(2 of 2)
"It is a different problem," says the father as he thinks back over his experience in Desert Storm 11 years ago. "I knew who the enemy was. I knew what our mission was. This is a more difficult battle; this will be a longer battle." As Reagan's Vice President in the 1980s, he headed up a task force on terrorism. That gave him a good understanding of what can and what cannot be done.
"There are some similarities to Desert Storm," Bush says, "like getting other nations to support us, convincing them that our intentions are good. We have to show the Arab countries that we are not going to disrupt them. There can be great hostility in the Arab world."
In fact, in his regular conversations with his son, No. 41 has stressed his concern that the Muslims in the U.S. might be abused. In the back of his mind is the internment of Japanese after Pearl Harbor. As an 18-year-old naval aviation cadet back then, he did not give the issue much thought. He does today and judges that internment wrong.
No. 43's almost unanimous and vocal support from Congress has surprised the former President. Quite a few members of Congress questioned the elder Bush's decision to attack Iraq on the ground in Kuwait. They urged him to wait for economic sanctions to take effect, and there were scary stories about the military's shipping over 50,000 body bags. That sort of political division is not yet apparent, but No. 41 has warned his son of the questions that will surely follow this surge of patriotism.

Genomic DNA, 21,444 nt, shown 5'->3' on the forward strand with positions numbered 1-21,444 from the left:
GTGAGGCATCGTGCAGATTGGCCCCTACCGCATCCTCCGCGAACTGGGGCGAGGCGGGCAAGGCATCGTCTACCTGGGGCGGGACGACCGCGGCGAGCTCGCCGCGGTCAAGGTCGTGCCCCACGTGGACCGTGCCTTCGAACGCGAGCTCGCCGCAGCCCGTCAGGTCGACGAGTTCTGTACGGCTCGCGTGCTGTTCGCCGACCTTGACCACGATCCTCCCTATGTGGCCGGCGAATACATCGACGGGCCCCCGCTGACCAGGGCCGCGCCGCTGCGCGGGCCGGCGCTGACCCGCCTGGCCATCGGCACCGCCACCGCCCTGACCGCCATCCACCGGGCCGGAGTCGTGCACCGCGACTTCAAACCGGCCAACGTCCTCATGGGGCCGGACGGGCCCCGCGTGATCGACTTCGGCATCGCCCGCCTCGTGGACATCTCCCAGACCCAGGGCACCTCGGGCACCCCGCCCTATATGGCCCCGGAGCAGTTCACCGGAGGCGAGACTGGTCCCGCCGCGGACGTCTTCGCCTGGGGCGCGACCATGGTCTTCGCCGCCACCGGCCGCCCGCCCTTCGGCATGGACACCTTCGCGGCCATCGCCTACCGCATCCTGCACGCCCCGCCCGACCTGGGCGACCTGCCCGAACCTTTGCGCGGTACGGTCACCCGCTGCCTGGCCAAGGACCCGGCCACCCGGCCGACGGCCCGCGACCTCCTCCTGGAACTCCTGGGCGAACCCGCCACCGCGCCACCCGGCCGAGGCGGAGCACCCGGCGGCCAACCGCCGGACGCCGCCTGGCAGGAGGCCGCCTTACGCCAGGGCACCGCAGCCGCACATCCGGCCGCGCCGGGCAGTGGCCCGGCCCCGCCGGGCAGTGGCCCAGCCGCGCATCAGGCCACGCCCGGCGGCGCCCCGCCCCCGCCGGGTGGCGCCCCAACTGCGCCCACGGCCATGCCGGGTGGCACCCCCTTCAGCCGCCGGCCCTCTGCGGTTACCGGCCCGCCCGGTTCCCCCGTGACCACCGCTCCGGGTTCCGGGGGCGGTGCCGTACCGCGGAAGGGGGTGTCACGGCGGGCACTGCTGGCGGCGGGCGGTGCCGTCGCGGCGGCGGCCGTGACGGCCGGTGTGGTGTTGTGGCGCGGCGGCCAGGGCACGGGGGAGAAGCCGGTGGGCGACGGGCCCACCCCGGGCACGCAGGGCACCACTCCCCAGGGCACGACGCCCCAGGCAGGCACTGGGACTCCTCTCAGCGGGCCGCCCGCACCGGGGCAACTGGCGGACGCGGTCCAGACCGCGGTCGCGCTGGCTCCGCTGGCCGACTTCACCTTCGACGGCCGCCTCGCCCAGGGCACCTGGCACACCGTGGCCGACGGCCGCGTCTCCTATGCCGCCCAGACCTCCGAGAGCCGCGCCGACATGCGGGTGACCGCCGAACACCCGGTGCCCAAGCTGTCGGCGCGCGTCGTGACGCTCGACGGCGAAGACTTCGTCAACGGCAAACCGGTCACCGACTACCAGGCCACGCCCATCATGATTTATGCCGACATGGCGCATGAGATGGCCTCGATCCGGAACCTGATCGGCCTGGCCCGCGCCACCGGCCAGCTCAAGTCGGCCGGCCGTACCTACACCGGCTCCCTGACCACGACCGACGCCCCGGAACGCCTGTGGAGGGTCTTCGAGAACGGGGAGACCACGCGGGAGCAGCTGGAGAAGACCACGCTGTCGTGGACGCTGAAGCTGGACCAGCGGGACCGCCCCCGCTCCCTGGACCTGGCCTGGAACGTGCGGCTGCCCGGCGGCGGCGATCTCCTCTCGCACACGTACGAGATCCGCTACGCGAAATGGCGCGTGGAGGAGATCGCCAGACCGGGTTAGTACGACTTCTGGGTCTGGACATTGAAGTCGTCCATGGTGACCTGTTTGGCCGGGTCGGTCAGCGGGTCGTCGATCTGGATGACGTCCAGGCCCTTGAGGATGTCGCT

"George is so strong," declares the father. "I told him that I did not know how he got through that speech without showing more emotion. There was one time when I think he looked out and saw some tears, and that got to him. I know that I could not have looked up at the woman in the gallery, the wife of the man who tried to thwart a hijacker, without breaking up. What I can do these days is kind of put my arm around him from hundreds of miles away."